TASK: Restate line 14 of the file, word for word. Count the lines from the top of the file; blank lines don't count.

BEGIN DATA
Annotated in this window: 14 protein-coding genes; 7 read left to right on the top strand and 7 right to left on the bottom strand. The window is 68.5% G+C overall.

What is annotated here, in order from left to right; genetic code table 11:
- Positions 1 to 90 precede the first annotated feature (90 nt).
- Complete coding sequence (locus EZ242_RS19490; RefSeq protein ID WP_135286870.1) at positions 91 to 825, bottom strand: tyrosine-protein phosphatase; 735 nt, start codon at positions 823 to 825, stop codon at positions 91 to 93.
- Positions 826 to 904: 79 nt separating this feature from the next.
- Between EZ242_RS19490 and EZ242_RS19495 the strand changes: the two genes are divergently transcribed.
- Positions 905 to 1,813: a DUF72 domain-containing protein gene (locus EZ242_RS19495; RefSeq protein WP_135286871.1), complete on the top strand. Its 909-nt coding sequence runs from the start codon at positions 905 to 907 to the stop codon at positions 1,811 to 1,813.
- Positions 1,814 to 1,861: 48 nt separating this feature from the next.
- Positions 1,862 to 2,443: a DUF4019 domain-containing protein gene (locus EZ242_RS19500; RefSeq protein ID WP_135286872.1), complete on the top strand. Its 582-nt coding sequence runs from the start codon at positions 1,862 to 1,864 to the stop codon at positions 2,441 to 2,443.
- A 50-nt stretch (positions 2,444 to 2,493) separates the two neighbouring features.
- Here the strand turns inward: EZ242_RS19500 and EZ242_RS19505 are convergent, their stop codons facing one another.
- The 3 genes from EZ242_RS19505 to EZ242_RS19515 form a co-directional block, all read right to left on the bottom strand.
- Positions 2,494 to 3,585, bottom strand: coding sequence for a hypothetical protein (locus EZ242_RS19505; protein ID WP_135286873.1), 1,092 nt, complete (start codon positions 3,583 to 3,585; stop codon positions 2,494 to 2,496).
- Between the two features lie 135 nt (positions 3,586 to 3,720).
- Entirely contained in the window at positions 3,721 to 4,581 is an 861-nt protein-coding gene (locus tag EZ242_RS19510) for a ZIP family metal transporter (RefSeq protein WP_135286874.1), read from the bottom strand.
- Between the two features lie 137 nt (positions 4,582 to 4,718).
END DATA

- Between the two features lie 135 nt (positions 3,586 to 3,720).